Unequal and UnGodly

Unequal and UnGodly

The Bible is really an extended love story—the story of the relationship between God and people. Like any love story it has moments filled with tenderness, but it also has moments of pain and conflict, betrayal and anger. And this Divine-human love story in particular, is the story of a lopsided relationship—one in which one party is more invested in the long term health of the relationship than the other. God tries just about everything over the course of the story—everything the Holy One can think of to get us back by God’s side. And often, when humans are being particularly obstinate or worse, God speaks through people—people we call prophets. Amos, who we heard from this morning, is one of those people.

Amos was living in a society where the gap between rich and poor was massive. A society where the poor and the outsider were considered less than human and expendable—were exploited and abused. One in which the rich have used their riches to burden those who will never work their way out of debt.  Where the clever have used their cleverness to trick those who were not able to think as fast.  Where making a profit has become far more important than anything, anything else: than justice, than Sabbath, even than God. A society that is focused on keeping wealth in the hands of a few and to hell with everyone else. One in which business is business and whatever you have to do to maximize profit and power is fine: lay people off in droves so you can replace them with machines or with people working for nothing in poorer countries, demonize immigrants and people of color, have people working 2 or 3 jobs and still barely surviving—it is all fine as long as those on top  stay satisfied. It is, after all, just the way things are.

“The Lord has sworn by the pride of Jacob: Surely I will never forget any of their deeds.”

Amos can clearly see that the health of the market, the health of the few, has become far more important than the health of all the people and God really just can’t take it anymore.  Time to expose this rotten core—to smash the economic idol and bury it—complete with sackcloth and ashes.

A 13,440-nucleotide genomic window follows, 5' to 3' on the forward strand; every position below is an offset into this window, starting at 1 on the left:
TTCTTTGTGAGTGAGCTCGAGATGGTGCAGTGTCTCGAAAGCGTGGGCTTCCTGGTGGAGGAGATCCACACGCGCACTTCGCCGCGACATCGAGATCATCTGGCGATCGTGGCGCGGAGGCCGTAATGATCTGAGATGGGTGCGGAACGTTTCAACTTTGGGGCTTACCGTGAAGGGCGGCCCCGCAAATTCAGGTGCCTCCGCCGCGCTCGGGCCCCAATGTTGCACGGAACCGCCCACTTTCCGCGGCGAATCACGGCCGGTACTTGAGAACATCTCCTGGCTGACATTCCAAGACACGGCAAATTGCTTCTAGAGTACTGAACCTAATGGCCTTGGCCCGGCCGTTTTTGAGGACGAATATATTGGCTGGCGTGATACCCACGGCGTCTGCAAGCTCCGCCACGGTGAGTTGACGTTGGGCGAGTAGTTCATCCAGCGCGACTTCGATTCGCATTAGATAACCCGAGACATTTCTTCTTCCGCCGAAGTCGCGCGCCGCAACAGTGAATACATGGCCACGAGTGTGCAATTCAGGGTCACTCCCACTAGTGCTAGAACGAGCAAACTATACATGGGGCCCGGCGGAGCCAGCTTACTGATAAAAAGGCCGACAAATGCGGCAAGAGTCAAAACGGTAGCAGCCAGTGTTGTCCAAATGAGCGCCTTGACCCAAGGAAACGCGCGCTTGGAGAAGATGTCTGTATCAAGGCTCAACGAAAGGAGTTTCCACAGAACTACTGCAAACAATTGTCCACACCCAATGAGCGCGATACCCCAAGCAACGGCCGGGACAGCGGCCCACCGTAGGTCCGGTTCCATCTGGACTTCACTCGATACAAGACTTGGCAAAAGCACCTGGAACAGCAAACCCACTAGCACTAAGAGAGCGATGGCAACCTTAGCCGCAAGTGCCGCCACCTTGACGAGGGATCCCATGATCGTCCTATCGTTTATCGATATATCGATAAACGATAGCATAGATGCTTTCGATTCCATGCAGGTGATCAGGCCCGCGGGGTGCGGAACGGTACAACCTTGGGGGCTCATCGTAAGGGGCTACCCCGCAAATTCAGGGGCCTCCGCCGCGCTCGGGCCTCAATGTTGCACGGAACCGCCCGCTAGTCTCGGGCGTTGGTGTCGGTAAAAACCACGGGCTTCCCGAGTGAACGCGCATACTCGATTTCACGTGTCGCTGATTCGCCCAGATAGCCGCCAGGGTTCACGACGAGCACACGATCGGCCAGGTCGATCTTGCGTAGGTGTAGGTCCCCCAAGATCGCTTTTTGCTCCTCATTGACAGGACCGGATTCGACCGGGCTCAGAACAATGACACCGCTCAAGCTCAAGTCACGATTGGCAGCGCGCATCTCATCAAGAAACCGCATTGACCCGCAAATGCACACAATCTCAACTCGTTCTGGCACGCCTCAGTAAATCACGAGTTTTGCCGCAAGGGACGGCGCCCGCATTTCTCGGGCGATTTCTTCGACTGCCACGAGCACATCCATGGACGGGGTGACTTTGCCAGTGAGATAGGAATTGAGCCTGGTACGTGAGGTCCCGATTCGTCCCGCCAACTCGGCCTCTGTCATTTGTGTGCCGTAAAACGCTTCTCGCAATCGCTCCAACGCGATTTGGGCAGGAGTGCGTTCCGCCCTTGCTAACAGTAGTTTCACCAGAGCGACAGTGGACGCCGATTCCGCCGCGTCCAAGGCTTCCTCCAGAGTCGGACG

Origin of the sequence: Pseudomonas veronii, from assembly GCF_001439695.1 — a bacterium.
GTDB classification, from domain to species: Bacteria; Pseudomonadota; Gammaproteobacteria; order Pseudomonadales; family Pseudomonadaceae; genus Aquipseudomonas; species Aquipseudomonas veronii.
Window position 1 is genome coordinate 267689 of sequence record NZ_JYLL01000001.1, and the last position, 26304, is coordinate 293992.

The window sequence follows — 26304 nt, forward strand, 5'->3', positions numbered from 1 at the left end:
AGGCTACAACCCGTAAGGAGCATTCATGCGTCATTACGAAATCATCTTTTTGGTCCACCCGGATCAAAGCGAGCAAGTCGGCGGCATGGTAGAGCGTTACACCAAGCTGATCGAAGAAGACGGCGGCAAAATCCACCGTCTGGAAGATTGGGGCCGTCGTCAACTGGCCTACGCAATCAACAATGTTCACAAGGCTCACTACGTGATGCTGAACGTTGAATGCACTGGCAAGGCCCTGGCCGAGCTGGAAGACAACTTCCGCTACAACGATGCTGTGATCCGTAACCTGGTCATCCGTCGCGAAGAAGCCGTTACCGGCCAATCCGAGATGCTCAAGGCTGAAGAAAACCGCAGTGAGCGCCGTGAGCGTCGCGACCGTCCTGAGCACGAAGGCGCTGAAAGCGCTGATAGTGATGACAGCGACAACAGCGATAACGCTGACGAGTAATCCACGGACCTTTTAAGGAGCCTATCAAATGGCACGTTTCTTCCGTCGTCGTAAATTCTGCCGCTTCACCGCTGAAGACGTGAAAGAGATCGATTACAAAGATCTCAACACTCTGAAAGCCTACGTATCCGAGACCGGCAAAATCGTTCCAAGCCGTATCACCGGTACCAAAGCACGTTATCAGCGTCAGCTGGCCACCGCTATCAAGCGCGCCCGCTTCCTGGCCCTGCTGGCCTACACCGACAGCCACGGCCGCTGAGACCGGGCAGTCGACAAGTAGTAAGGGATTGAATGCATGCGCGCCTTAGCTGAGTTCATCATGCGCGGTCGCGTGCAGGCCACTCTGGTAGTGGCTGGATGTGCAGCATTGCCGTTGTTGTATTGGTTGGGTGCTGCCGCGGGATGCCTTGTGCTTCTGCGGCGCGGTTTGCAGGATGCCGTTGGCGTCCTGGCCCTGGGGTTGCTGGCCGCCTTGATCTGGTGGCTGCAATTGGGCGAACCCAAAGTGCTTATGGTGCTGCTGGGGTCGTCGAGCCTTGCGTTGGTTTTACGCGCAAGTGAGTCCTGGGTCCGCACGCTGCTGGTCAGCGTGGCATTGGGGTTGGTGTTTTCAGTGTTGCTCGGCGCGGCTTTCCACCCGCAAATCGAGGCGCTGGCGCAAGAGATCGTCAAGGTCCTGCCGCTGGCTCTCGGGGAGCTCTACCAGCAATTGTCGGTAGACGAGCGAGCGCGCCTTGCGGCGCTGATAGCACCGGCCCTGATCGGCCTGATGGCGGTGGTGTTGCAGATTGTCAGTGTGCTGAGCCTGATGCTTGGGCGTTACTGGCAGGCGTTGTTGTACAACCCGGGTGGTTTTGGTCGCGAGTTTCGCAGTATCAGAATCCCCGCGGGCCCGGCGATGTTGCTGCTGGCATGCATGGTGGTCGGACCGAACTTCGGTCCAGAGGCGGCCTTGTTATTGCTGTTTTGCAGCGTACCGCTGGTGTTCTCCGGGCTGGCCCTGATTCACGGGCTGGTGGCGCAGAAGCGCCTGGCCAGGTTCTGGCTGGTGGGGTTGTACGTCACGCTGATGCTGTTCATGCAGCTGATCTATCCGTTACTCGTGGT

Despite how personal this passage may seem, Amos was thinking big—far beyond any one person or company, he was taking jabs at an entire nation.  He wants to know when they all agreed things have to stay the way they are and why they think it is alright to keep profiting from a system, an economy, that is repugnant to God.

All of this took place some 2700 years ago in Israel, but if you are thinking it sounds like a familiar story that is because it is—the parallels are obvious.  Within Amos’ Israel the rich have gotten richer and the poor poorer—the gulf is widening by the year.  People have winter houses, summer houses , even spring houses, while others have no houses at all.  Some people eat filet mignon and drink Dom Perignon, while others, on a really good day, eat instant potato flakes.  Some people, those who are not “one of us”—the alien, the immigrant, are not even really considered to be people. The government is bent on widening the gulf—both economic, and personal—intent on keeping the people divided. At core, the people are alienated from each other—they have forgotten they are siblings and that the imbalance in which they live has tipped the scales of justice right over.

Meanwhile, others see the nation’s wealth and military power as clear signs that God is really pleased with Israel. Religion is going gangbusters among the wealthy, the dominant, who pour lots of money into their sacred rituals all the while saying dehumanizing, repulsive things about the poor, the outsider, the immigrant—pretty much anyone who threatens or confronts them and their world view.  Lots of people in really big houses talk about thanking God for their blessings while the plain truth that a large part of the population is living in hell isn’t even on their radar.